Today, as I sat at my desk, my elbow bumped a book which promptly fell to the floor. And when I leaned over to grab it, and picked it up, it opened to this selection which I had previously read and underlined way back in 1992 when a Christian and Missionary Alliance pastor and friend (Pastor Art Warner of Foxboro, MA) had given it to me. The book's title is "The Root of the Righteous," and it's author is A. W. Tozer.
I usually put much more thought into which portion of a book I will send you, but this one intrigued me again (as it did then)! So I pass it along and ask if you might consider his words. Though he is no longer with us, he was considered something of a "modern day prophet" a generation ago. He was born on April 21, 1897, in Newburg, PA and died on May 12, 1963, in Toronto Canada -- living most of His life with an earnest zeal for Christ and His Church.
He is the author of many books, but two of my favorites are, "The Pursuit of God" (a classic in its own right), and "The Knowledge of the Holy." I trust today's selection will challenge, and if necessary, convict you to change certain habits in prayer. Enjoy.
"Within the past few years Christ has been popularized by some so-called evangelicals as one who, if a proper amount of prayer were made, would help the pious prize fighter knock another unconscious in the ring. Christ is also said to help the big league pitcher get the proper hook on his curve. In another instance He assisted an athletically-minded person to win the high jump, and still another not only to come in first, but to set a new record in the bargain. He is said also to have helped a praying businessman to beat out a competitor in a deal, to underbid a rival and to secure a coveted contract to the discomfiture of someone else trying to get it. He is even thought to lend succor to a praying movie actress while she plays a role so lewd as to bring blood to the face of a professional prostitute.
Thus our Lord becomes a Christ of utility, a kind of Aladdin's lamp to do minor miracles in behalf of anyone who summons Him to do their bidding. Apparently no one stops to consider that if Christ were to step into a prize ring and use His divine power to help one prize fighter to paralyze another He would be putting one fighter at a cruel disadvantage and violating every common instinct of fair play. If he were to aid one businessman to the detriment of another, He would be practicing favoritism and revealing a character wholly unlike the Bible picture of the real Christ. Furthermore, we would have the grotesque situation of the Lord of glory coming to the aid of an un-reconstructed Adam -- on Adam's terms.
All this is too horrible to contemplate, and I hope that the proponents of this modern accommodating Christ do not see the implications that lie in their shoddy doctrine. [I hope... they do it in ignorance and not purposely.] But perhaps they do see, and are willing nevertheless to offer this utilitarian Christ as the Savior of mankind. If so, then they no longer believe in the deity, nor the Lordship of Christ, in any proper definition of those words. Theirs is a Christ of carnal convenience, not too far removed from the gods of paganism.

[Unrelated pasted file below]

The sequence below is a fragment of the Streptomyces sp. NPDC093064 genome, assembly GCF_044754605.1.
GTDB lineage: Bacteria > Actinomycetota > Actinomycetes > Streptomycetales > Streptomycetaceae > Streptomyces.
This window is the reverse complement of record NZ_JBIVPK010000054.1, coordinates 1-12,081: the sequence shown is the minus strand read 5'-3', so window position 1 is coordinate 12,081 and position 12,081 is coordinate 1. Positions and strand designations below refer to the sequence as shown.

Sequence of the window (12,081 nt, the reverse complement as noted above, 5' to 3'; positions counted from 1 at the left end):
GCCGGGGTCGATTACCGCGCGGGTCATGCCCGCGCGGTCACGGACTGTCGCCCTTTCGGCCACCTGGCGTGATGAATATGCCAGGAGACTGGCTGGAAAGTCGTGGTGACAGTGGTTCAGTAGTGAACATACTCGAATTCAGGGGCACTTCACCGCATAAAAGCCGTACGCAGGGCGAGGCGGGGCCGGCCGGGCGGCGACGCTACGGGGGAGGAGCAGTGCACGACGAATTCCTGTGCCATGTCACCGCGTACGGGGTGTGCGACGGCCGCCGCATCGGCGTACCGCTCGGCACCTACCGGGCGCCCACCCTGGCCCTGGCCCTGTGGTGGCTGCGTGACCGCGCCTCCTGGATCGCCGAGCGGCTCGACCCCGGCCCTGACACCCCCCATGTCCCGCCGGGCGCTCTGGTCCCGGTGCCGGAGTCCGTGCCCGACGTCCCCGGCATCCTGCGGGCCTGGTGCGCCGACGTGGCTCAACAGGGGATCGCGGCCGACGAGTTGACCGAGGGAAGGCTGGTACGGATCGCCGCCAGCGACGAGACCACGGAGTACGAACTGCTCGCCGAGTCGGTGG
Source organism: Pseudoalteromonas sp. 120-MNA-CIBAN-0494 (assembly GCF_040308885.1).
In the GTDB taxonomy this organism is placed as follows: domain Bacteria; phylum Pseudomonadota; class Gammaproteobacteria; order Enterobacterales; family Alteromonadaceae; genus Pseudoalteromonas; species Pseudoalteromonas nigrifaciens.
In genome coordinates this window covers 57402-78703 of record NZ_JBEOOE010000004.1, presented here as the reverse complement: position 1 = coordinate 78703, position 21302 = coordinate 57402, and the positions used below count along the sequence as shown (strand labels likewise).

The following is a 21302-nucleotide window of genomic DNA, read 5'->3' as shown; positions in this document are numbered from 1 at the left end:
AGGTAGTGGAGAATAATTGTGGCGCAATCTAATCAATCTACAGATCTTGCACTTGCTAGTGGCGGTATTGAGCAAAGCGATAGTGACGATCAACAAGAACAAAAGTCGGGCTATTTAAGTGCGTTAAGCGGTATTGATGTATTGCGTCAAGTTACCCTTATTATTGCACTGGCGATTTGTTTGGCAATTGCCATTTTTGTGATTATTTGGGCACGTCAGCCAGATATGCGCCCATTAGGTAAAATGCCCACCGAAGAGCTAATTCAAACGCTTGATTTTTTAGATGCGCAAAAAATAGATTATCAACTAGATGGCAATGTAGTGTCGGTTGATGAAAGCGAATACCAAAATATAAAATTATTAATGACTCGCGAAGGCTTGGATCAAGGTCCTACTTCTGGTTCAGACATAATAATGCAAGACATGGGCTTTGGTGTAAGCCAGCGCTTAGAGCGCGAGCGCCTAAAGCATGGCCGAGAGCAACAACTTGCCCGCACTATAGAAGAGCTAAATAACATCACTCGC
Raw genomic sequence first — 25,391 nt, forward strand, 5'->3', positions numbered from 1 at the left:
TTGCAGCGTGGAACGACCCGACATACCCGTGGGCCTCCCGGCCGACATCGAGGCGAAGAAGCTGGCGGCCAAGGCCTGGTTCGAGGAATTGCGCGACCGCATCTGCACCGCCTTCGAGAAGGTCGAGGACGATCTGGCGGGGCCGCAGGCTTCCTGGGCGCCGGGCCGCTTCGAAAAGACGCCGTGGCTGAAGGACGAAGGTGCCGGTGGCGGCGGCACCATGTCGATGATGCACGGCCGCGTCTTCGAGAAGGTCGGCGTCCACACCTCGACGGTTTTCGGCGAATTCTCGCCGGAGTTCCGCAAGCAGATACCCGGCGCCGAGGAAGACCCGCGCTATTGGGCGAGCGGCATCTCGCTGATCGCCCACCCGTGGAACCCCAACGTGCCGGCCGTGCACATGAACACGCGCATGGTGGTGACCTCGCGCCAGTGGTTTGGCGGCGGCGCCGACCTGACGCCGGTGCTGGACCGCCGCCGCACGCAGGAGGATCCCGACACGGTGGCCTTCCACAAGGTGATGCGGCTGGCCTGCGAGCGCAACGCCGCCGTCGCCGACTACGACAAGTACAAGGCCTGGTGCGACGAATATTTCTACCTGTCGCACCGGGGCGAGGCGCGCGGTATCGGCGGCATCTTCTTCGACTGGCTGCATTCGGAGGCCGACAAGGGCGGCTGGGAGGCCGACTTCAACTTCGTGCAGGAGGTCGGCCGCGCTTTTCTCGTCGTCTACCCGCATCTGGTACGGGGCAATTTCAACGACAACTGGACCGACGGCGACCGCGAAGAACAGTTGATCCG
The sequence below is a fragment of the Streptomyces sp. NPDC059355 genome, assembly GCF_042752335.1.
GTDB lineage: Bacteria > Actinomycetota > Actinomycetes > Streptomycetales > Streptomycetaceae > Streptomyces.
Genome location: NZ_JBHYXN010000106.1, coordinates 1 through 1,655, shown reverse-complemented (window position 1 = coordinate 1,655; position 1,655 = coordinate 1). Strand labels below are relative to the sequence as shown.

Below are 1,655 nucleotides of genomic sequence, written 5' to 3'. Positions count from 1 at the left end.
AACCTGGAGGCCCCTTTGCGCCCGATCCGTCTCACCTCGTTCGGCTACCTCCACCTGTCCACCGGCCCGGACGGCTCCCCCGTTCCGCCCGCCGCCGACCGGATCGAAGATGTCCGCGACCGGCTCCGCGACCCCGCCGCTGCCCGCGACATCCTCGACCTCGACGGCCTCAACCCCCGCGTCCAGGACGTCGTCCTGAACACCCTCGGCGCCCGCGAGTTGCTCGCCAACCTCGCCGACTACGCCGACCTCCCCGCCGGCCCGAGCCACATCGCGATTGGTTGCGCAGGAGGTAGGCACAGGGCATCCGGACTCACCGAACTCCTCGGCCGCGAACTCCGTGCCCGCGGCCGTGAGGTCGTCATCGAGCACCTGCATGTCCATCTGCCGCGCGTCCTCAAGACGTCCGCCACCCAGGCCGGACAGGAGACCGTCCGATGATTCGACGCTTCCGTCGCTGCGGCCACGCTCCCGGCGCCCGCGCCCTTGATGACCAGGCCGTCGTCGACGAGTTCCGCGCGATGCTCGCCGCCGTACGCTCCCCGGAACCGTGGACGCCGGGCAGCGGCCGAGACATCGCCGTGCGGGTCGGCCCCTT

The whole purpose of God in redemption is to make us holy and restore to us the image of God. To accomplish this, He disengages us from earthly ambitions and draws us away from the cheap and unworthy prizes that worldly men set their hearts upon. A holy man would not dream of asking God to help him beat an opponent, or win over a competitor. He would not wish to succeed if to do so another man must fail. No man in whom the Spirit dwells could bring himself to ask the Lord to help him knock another man unconscious for filthy lucre or the plaudits of the vulgar spectators.
A Joshua fighting the battles of the Lord, a David rescuing Israel from the Philistines... this is up on a high level of moral and spiritual principle and in line with the purpose of God in history. But to teach that Christ will use His sacred power to further our worldly interests is to wrong our Lord and injure our own souls. We modern evangelicals need to learn the truths of the sovereignty of God and the Lordship of Christ. God will not play along with Adam. Christ will not be used by any of Adam's selfish brood. We had better learn these things fast if this generation of young Christians is to be spared the supreme tragedy of following a Christ who is merely a Christ of convenience and not the true Lord of Glory after all."
There are probably very few of us (if any) who have not at one time or another asked Jesus to bless something that would be contrary to who He is -- contrary to what He as a loving, just, holy, and good Savior would affirm or be willing to do. I personally know there have been occasions where I have fallen into this trap, and have therefore had to ask forgiveness for asking Him to give me something my sinful nature or selfish desires wanted, rather than that which would be "in His name" (or "in keeping with all that He is, and what He would want for me and others).
Praying "in Jesus name," after all, is not simply tacking the words "in Jesus name" to the end of a prayer! A selfish, carnal, worldly prayer is never prayed "in Jesus name" even if the words "in Jesus name" are tagged onto the end of it.
Tozer is right. It would do us good to remember who Jesus is, and what He would want us to be asking for before we start praying, lest we inadvertently make Christ into, "a Christ of carnal convenience, not too far removed from the gods of paganism."
In His Service, Pastor Jeff